Name: Johnnie Williams
Position: Material Control Clerk at the Marketplace on East Campus
Years at Duke: 30
What he does at Duke: Johnnie Williams is a material control clerk at the Marketplace on East Campus, which serves 15,000 meals to about 1,600 students every week. Among other tasks, he unloads food deliveries from trucks and organizes boxes of produce, meat and other food items in coolers, freezers, and the storage area. The process can take several hours to complete, making room for new products that are cooked and served to students in the week.
With deliveries that can bring as many as 1,000 boxes per day ahead of big events, Williams is tasked with working with a small team to ensure food is stored properly, a key aspect of feeding students each week. Delivery days are his favorite part of the job because it keeps him busy. Over his career, he’s gotten the flow of his work down to a science.
“I come to work every day, and I relax my mind,” he said.
The soft-spoken Williams has built a reputation as a dependable colleague whose teammates say he is always willing to he
Working primarily Monday through Friday, Williams is often sought throughout the workday to help answer questions, find certain supplies such as a to-go trays or to help with other tasks. When coworkers call on him to help find eggs, pineapple, or another food item, Williams knows just where to find it.
“Johnnie works tirelessly, with a positive, and I mean never negative attitude,” said Todd Dumke, chef of Culinary Operations at the Marketplace.
Most memorable day at Duke: Williams is busiest ahead of big event meals such as the annual Thanksgiving meal. But preparing for the Cruise Dinner, typically held each spring, is among his favorite days of work.
Last held in 2019, he recalled students flooding the Marketplace to enjoy flavors from around the world, including a chocolate fountain. Williams helped prepare to feed the crowd, organizing and restacking hundreds of boxes so that food would be accessible coworkers. All of his work was worth it when he saw the enjoyment of students at the meal.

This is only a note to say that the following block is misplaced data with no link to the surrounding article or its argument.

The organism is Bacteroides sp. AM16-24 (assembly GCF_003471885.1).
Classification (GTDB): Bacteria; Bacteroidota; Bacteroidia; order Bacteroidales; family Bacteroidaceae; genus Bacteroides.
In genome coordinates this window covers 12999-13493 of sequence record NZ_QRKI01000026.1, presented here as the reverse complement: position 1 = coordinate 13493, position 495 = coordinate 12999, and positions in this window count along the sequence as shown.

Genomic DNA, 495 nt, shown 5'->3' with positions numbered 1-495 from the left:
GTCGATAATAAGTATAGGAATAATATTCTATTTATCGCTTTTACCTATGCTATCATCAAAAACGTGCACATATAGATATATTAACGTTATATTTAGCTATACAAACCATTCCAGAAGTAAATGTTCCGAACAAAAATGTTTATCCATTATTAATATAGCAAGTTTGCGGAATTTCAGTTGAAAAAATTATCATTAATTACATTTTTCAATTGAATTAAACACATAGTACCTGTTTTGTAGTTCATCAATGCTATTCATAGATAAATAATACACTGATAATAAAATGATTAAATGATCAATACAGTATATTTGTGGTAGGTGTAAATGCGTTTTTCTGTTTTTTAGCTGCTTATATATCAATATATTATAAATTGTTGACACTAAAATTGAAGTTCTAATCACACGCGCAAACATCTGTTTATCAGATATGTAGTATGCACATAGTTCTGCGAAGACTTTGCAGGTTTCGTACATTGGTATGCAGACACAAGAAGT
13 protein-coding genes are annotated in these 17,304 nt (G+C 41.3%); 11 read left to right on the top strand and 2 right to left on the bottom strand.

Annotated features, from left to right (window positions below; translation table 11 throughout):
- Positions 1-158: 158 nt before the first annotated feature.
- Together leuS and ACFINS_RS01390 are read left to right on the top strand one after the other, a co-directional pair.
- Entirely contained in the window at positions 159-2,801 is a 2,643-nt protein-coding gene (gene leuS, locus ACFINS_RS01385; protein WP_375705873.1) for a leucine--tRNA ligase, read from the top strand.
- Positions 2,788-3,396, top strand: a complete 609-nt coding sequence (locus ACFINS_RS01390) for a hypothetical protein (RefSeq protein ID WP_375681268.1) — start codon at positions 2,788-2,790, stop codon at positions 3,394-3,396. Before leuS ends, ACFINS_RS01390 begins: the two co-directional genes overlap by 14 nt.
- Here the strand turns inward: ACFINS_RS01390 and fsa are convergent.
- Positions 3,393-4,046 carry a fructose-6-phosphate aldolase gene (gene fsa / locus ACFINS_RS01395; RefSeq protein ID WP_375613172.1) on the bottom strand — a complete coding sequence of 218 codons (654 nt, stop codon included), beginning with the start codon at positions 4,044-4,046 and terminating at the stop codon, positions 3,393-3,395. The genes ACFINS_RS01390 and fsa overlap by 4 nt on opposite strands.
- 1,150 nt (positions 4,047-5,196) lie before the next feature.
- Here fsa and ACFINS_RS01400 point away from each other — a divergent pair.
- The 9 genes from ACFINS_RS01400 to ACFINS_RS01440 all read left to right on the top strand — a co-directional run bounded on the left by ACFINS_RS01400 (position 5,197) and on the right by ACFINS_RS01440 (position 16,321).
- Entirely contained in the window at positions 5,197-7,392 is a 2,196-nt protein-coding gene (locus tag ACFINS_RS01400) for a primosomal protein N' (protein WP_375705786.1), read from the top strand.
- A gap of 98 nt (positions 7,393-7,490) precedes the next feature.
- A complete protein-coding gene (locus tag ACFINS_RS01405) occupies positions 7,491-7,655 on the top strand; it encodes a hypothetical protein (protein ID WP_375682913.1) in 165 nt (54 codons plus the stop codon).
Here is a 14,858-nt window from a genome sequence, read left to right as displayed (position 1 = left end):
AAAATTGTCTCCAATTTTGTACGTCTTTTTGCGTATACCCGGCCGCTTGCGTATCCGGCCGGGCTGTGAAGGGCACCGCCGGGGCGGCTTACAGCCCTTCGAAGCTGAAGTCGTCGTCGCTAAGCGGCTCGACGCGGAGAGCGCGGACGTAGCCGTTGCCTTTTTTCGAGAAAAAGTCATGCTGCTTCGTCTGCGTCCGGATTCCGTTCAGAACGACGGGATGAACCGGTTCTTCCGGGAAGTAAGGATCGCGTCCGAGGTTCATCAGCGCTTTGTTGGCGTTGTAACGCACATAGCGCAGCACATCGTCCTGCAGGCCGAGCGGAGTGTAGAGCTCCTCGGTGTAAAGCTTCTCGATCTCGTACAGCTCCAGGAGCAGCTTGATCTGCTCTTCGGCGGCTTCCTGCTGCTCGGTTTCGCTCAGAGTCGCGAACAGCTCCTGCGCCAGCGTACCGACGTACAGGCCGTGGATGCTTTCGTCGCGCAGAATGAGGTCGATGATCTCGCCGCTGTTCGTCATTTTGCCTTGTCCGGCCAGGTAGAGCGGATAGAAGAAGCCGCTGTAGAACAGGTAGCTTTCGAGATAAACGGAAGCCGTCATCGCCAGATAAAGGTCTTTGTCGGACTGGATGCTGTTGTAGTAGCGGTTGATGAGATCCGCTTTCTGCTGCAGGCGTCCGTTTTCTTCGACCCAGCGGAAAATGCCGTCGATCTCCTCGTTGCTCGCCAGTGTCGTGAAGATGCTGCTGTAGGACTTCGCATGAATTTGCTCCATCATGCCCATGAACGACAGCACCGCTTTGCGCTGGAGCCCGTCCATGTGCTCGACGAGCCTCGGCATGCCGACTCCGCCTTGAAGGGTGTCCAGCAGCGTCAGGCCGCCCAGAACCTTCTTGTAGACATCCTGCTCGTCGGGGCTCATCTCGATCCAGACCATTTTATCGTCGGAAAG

“Seeing the students come in, that’s exciting — seeing them happy,” Williams said.
Best advice received: As a teenager, Williams’ mother pulled him aside and gave him a piece of advice that has defined his approach to his work.
“Whatever is going on at your job, don’t worry about it,” Williams recalled his mother saying. “Just do what you’re supposed to do. That’s what I’ve been doing.”
What he loves about Duke: What he has enjoyed the most about working at Duke are his longtime coworkers like Leonard Bass, whom he has worked alongside for 15 years.
On a daily basis, Bass and Williams help keep the Marketplace organized. On Mondays, Tuesdays, Wednesdays and Fridays, they unload food and supplies. On Thursdays, they come up with a plan to clean up the storage area and make sure everything is easy to find when needed.
“This is a nice community,” he said. “It’s a nice environment, nice people, nice students.”
Lesson learned during the pandemic: Since the pandemic began, Williams has made his health a priority. In July, he received his second COVID-19 vaccine, and he has taken other safety precautions to keep himself and others safe. The importance of wearing a mask, getting plenty of rest outside of work and receiving vaccine doses were key lessons during COVID-19.
“I want to stay healthy,” he said.
When he’s not at work, he likes to: Williams plays horseshoes, an activity that has taken him to compete with friends at tournaments across North Carolina, including Durham, Hillsborough and Charlotte. He became interested in the hobby after a friend taught him the game. He hasn’t competed in as many tournaments in the past few years, but he still enjoys playing in Durham.
Williams also bowls with friends at Village Lanes on North Hardee Street in Durham, where he competes with others to see who has the best day on the lanes. The group of friends has met often to enjoy community over friendly competition.
“We see who can get the high score, win the most games,” Williams said. “It’s fun.”
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